Frederick William Godfrey was born in Torquay, Devon late in 1879, the son of William and Fanny Godfrey. His father was a plumber and by 1901 the family had moved to live in Maidenhead, at 39 Belmont Rise. Frederick had followed his father to become a plumber. In the Spring of 1905 he married local girl Florence Henrietta Rose at Eton. The couple went on to have three children, Ernest Frederick born in 1908, Margaret Emily in 1910, and finally Catherine Amelia in 1914. The family lived in a five-roomed dwelling in Boundary Road, Wooburn.
Frederick enlisted at Oxford on March 11 1916 and was posted to the Hampshire Regiment. He went to the Western Front from April 16 1917 and served in the trenches until August of that year, when he was ‘slightly wounded’ in the back by gunfire.
He was in hospital for two weeks and then suffered from shortness of breath and dizziness.
He was diagnosed with Valvular Disease of the Heart (VDH) resulting in ‘aortic insufficiency’ and discharged as unfit for military service on February 2 1918.
His discharge papers record his military character as very good and ‘sober, steady and hard working.’ His degree of disablement was judged to be 30% and he was awarded a weekly pension for 52 weeks.
He died on November 24 1918 aged 39 and is also buried in the old cemetery at St Paul’s parish church.
James Morrell was born in Taunton, Somerset, on November 12 1894. His family subsequently emigrated to Canada, living at 14 Elgin Street in Hamilton, Ontario. He worked as a Driver, joined the local Militia and then enlisted in the Canadian Overseas Expeditionary Force on September 23 1914, not long after the start of the war. He was posted to the Canadian Army Medical Corps and set sail for Europe.
At that time Canada was the senior Dominion in the British Empire and automatically at war with Germany when Britain entered the war. Popular support for the war was mainly in English Canada. Of the first contingent formed at Valcartier, Quebec in 1914, ‘fully two-thirds were men born in the United Kingdom’. By the end of the war in 1918, at least ‘fifty per cent of the CEF consisted of British-born men’.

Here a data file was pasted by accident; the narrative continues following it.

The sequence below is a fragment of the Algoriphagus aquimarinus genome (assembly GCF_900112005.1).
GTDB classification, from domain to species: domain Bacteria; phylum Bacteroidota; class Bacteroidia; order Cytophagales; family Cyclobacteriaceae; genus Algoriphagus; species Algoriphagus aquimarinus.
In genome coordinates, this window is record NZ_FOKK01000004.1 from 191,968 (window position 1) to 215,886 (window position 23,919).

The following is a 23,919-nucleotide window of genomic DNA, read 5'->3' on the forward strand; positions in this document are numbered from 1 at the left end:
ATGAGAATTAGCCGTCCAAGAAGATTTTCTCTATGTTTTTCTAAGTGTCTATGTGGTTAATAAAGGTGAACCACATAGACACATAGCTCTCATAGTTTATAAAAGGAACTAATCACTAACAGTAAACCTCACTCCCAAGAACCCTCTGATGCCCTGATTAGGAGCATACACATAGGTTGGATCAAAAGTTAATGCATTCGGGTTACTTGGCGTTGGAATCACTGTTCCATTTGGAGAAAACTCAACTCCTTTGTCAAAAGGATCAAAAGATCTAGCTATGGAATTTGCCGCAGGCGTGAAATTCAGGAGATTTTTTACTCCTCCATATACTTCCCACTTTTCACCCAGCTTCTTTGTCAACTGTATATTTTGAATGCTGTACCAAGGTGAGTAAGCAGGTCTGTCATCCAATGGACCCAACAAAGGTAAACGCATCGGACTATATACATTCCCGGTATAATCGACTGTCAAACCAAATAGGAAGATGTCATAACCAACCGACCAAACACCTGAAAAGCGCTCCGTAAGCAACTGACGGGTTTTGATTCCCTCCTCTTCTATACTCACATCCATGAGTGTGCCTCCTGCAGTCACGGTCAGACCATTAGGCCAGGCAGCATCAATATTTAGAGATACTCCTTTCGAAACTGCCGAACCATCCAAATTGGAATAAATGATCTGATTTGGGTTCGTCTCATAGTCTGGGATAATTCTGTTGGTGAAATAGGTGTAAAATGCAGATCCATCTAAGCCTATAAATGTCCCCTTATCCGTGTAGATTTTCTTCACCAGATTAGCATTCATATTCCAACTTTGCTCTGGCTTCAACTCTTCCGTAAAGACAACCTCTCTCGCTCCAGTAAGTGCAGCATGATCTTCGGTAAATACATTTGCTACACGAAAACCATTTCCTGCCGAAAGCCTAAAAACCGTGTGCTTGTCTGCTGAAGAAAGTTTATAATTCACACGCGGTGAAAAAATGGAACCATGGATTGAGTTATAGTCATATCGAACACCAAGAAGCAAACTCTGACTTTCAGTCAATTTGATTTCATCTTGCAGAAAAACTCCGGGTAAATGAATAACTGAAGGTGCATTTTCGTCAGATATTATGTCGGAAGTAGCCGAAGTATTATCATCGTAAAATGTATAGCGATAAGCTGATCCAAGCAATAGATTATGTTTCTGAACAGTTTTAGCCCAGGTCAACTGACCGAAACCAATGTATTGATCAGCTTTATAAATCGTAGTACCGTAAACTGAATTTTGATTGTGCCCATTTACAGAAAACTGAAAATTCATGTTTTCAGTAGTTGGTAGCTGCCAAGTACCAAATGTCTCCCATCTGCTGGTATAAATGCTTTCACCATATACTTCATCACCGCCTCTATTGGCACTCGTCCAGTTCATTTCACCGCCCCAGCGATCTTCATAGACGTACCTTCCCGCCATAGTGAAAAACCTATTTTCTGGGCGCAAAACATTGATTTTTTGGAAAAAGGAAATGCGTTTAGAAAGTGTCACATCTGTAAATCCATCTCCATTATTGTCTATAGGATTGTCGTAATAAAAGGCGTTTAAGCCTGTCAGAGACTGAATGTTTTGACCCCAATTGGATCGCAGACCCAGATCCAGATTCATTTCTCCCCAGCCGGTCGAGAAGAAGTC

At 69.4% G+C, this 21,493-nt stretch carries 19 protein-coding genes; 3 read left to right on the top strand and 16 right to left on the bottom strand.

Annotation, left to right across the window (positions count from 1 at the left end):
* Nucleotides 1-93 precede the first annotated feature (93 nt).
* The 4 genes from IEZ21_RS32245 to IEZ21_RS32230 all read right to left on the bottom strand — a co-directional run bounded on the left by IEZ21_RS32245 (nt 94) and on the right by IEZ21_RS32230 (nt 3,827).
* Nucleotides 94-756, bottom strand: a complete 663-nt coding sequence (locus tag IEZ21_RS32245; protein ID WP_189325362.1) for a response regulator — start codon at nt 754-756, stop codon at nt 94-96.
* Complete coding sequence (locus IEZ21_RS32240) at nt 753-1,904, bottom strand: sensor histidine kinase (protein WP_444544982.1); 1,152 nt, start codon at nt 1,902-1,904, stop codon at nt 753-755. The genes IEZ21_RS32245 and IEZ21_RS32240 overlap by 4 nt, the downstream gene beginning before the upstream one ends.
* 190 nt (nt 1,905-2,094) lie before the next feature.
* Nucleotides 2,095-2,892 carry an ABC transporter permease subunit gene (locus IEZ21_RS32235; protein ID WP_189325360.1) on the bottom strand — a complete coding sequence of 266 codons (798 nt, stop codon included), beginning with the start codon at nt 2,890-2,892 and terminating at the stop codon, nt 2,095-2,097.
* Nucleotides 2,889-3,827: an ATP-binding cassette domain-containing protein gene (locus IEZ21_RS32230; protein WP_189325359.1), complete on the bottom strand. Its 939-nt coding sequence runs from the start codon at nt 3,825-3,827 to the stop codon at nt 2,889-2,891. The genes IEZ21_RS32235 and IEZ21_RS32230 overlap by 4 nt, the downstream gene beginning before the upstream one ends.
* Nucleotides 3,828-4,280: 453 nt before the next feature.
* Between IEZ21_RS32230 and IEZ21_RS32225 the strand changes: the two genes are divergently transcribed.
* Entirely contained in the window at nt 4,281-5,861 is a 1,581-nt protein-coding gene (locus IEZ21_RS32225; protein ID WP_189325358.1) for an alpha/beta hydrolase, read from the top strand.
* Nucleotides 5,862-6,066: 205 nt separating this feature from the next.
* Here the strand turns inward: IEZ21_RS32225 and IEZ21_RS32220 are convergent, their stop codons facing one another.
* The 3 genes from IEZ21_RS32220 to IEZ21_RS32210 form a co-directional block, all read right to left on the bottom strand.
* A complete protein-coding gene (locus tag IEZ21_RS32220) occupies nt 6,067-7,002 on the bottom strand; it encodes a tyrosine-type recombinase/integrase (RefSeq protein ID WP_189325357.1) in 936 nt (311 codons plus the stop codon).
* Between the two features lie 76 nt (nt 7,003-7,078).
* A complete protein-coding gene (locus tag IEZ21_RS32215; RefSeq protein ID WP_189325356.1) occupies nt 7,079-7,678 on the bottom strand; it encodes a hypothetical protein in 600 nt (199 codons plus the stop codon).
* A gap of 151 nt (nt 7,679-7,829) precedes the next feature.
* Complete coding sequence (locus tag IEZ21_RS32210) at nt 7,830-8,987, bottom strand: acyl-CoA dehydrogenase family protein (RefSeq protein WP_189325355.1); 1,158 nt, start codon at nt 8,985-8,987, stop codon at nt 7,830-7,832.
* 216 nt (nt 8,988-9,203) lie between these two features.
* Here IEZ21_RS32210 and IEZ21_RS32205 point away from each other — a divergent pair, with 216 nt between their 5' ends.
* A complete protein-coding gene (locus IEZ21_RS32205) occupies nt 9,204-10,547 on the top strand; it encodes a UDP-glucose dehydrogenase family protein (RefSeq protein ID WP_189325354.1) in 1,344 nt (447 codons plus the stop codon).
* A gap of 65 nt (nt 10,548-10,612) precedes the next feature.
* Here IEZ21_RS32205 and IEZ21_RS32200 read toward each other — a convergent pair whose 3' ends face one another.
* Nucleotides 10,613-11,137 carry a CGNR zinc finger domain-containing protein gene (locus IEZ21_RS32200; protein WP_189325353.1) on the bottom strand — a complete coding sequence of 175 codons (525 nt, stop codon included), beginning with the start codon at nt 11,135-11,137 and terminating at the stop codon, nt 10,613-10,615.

It has not been possible to find records of James’s subsequent military service in Europe but it is known that in the early months of 1917 he married May G Tirrell, their marriage being registered at High Wycombe. The couple had two sons, Kenneth J born in 1917 a few months after their marriage, and Roland D in the Spring of 1921. James died on July 8 1921, aged just 26.
All these men who are to be commemorated by the CWGC had children before they passed away, so it is likely that there are family descendants still around today. The CWGC would like to find these relatives, who may wish to know that their ancestors are to be commemorated and will receive a CWGC headstone in their honour.
It is known that the following children of these soldiers were still alive in 1939: Ernest, Margaret, and Catherine East who were living with their mother Florence (the widow of Charles A J East) in Slough, at 33 Saint Georges Crescent. Ernest was a motor mechanic; Margaret, who had married Clarence Simpson, a ‘rubber dipper’, was the ‘Officer in Charge of Post Office’; and Catherine was a dressmaker.
Kenneth J Morrell was living at 28 Benjamin Road in High Wycombe and was working as a Wood Machinist. He had married Violet S Langford in the early months of 1936 and they had a daughter Judith who was born later that year.
If you are a direct relative of Charles, Frederick, or James please either contact the CWGC by emailing email@example.com , with your name and details of relationship, or phone Mike Dewey on 01494 755070, or email him at firstname.lastname@example.org.